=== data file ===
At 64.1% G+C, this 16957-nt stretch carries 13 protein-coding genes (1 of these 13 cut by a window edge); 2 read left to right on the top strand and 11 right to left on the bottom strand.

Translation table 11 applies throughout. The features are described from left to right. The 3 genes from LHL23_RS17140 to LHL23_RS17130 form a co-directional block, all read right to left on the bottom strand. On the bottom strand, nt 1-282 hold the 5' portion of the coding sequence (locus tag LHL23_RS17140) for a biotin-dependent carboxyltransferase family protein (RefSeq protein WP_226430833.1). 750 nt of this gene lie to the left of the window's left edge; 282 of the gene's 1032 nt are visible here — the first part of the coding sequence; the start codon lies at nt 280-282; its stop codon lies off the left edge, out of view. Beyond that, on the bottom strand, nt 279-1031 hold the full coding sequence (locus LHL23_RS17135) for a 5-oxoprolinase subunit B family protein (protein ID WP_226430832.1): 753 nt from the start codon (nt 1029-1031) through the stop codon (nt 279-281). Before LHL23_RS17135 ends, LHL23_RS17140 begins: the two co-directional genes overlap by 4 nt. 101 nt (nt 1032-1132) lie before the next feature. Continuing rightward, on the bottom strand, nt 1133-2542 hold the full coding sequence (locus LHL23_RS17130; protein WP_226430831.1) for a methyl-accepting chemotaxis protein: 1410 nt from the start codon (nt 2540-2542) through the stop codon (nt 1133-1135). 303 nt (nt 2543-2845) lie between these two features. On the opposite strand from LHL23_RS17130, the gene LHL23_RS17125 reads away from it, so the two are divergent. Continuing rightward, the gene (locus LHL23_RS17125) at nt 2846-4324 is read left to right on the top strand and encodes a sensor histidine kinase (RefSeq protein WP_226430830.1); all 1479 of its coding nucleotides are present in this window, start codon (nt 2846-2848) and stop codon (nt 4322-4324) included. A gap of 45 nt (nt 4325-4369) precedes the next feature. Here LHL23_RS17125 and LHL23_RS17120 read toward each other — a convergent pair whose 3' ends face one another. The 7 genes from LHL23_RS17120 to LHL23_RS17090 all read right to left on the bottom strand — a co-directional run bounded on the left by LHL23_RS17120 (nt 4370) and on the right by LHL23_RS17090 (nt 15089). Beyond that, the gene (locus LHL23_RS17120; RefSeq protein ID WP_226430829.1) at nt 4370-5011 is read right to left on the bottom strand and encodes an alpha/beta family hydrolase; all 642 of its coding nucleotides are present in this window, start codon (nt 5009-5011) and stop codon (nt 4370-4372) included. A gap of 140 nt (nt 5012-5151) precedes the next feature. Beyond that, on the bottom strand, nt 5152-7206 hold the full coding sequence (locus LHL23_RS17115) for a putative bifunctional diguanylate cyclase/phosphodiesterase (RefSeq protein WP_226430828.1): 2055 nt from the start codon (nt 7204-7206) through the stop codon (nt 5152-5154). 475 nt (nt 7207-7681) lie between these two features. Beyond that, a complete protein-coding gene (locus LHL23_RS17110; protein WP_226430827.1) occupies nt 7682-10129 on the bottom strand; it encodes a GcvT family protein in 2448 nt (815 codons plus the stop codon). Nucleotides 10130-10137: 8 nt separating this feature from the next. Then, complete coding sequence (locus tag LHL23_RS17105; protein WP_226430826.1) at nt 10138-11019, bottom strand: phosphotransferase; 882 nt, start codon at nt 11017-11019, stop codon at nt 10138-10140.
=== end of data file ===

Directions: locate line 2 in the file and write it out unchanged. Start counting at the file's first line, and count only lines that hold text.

Translation table 11 applies throughout. The features are described from left to right. The 3 genes from LHL23_RS17140 to LHL23_RS17130 form a co-directional block, all read right to left on the bottom strand. On the bottom strand, nt 1-282 hold the 5' portion of the coding sequence (locus tag LHL23_RS17140) for a biotin-dependent carboxyltransferase family protein (RefSeq protein WP_226430833.1). 750 nt of this gene lie to the left of the window's left edge; 282 of the gene's 1032 nt are visible here — the first part of the coding sequence; the start codon lies at nt 280-282; its stop codon lies off the left edge, out of view. Beyond that, on the bottom strand, nt 279-1031 hold the full coding sequence (locus LHL23_RS17135) for a 5-oxoprolinase subunit B family protein (protein ID WP_226430832.1): 753 nt from the start codon (nt 1029-1031) through the stop codon (nt 279-281). Before LHL23_RS17135 ends, LHL23_RS17140 begins: the two co-directional genes overlap by 4 nt. 101 nt (nt 1032-1132) lie before the next feature. Continuing rightward, on the bottom strand, nt 1133-2542 hold the full coding sequence (locus LHL23_RS17130; protein WP_226430831.1) for a methyl-accepting chemotaxis protein: 1410 nt from the start codon (nt 2540-2542) through the stop codon (nt 1133-1135). 303 nt (nt 2543-2845) lie between these two features. On the opposite strand from LHL23_RS17130, the gene LHL23_RS17125 reads away from it, so the two are divergent. Continuing rightward, the gene (locus LHL23_RS17125) at nt 2846-4324 is read left to right on the top strand and encodes a sensor histidine kinase (RefSeq protein WP_226430830.1); all 1479 of its coding nucleotides are present in this window, start codon (nt 2846-2848) and stop codon (nt 4322-4324) included. A gap of 45 nt (nt 4325-4369) precedes the next feature. Here LHL23_RS17125 and LHL23_RS17120 read toward each other — a convergent pair whose 3' ends face one another. The 7 genes from LHL23_RS17120 to LHL23_RS17090 all read right to left on the bottom strand — a co-directional run bounded on the left by LHL23_RS17120 (nt 4370) and on the right by LHL23_RS17090 (nt 15089). Beyond that, the gene (locus LHL23_RS17120; RefSeq protein ID WP_226430829.1) at nt 4370-5011 is read right to left on the bottom strand and encodes an alpha/beta family hydrolase; all 642 of its coding nucleotides are present in this window, start codon (nt 5009-5011) and stop codon (nt 4370-4372) included. A gap of 140 nt (nt 5012-5151) precedes the next feature. Beyond that, on the bottom strand, nt 5152-7206 hold the full coding sequence (locus LHL23_RS17115) for a putative bifunctional diguanylate cyclase/phosphodiesterase (RefSeq protein WP_226430828.1): 2055 nt from the start codon (nt 7204-7206) through the stop codon (nt 5152-5154). 475 nt (nt 7207-7681) lie between these two features. Beyond that, a complete protein-coding gene (locus LHL23_RS17110; protein WP_226430827.1) occupies nt 7682-10129 on the bottom strand; it encodes a GcvT family protein in 2448 nt (815 codons plus the stop codon). Nucleotides 10130-10137: 8 nt separating this feature from the next. Then, complete coding sequence (locus tag LHL23_RS17105; protein WP_226430826.1) at nt 10138-11019, bottom strand: phosphotransferase; 882 nt, start codon at nt 11017-11019, stop codon at nt 10138-10140.